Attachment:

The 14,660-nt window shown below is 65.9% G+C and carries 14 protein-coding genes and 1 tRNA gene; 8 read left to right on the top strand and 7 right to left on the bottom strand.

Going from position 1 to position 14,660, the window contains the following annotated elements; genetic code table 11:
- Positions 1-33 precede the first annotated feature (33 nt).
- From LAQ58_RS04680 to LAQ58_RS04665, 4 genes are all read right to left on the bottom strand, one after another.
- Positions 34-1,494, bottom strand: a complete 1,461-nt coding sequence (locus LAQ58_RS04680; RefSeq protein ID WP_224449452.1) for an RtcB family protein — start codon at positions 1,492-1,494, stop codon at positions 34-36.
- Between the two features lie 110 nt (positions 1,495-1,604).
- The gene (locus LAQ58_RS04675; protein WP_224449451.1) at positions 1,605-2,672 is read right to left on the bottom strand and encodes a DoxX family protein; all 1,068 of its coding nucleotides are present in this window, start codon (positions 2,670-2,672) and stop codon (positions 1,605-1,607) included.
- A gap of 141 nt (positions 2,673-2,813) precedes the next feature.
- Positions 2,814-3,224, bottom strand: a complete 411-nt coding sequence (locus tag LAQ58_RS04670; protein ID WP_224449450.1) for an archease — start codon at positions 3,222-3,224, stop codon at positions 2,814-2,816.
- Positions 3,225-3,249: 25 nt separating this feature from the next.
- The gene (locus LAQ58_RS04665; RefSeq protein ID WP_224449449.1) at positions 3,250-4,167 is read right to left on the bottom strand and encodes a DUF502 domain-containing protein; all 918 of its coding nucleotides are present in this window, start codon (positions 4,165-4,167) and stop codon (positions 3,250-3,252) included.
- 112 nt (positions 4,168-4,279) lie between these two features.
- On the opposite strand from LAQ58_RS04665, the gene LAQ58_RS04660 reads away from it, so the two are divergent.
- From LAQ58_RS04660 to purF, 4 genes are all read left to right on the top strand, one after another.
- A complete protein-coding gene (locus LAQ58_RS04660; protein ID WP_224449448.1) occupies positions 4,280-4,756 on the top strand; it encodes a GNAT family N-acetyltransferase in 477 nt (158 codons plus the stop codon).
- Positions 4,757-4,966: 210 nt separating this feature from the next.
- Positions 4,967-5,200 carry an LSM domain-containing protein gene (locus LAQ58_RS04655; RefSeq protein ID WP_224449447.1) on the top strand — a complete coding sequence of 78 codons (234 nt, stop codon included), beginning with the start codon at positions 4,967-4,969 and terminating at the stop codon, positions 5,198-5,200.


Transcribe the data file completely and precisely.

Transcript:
The 14,660-nt window shown below is 65.9% G+C and carries 14 protein-coding genes and 1 tRNA gene; 8 read left to right on the top strand and 7 right to left on the bottom strand.

Going from position 1 to position 14,660, the window contains the following annotated elements; genetic code table 11:
- Positions 1-33 precede the first annotated feature (33 nt).
- From LAQ58_RS04680 to LAQ58_RS04665, 4 genes are all read right to left on the bottom strand, one after another.
- Positions 34-1,494, bottom strand: a complete 1,461-nt coding sequence (locus LAQ58_RS04680; RefSeq protein ID WP_224449452.1) for an RtcB family protein — start codon at positions 1,492-1,494, stop codon at positions 34-36.
- Between the two features lie 110 nt (positions 1,495-1,604).
- The gene (locus LAQ58_RS04675; protein WP_224449451.1) at positions 1,605-2,672 is read right to left on the bottom strand and encodes a DoxX family protein; all 1,068 of its coding nucleotides are present in this window, start codon (positions 2,670-2,672) and stop codon (positions 1,605-1,607) included.
- A gap of 141 nt (positions 2,673-2,813) precedes the next feature.
- Positions 2,814-3,224, bottom strand: a complete 411-nt coding sequence (locus tag LAQ58_RS04670; protein ID WP_224449450.1) for an archease — start codon at positions 3,222-3,224, stop codon at positions 2,814-2,816.
- Positions 3,225-3,249: 25 nt separating this feature from the next.
- The gene (locus LAQ58_RS04665; RefSeq protein ID WP_224449449.1) at positions 3,250-4,167 is read right to left on the bottom strand and encodes a DUF502 domain-containing protein; all 918 of its coding nucleotides are present in this window, start codon (positions 4,165-4,167) and stop codon (positions 3,250-3,252) included.
- 112 nt (positions 4,168-4,279) lie between these two features.
- On the opposite strand from LAQ58_RS04665, the gene LAQ58_RS04660 reads away from it, so the two are divergent.
- From LAQ58_RS04660 to purF, 4 genes are all read left to right on the top strand, one after another.
- A complete protein-coding gene (locus LAQ58_RS04660; protein ID WP_224449448.1) occupies positions 4,280-4,756 on the top strand; it encodes a GNAT family N-acetyltransferase in 477 nt (158 codons plus the stop codon).
- Positions 4,757-4,966: 210 nt separating this feature from the next.
- Positions 4,967-5,200 carry an LSM domain-containing protein gene (locus LAQ58_RS04655; RefSeq protein ID WP_224449447.1) on the top strand — a complete coding sequence of 78 codons (234 nt, stop codon included), beginning with the start codon at positions 4,967-4,969 and terminating at the stop codon, positions 5,198-5,200.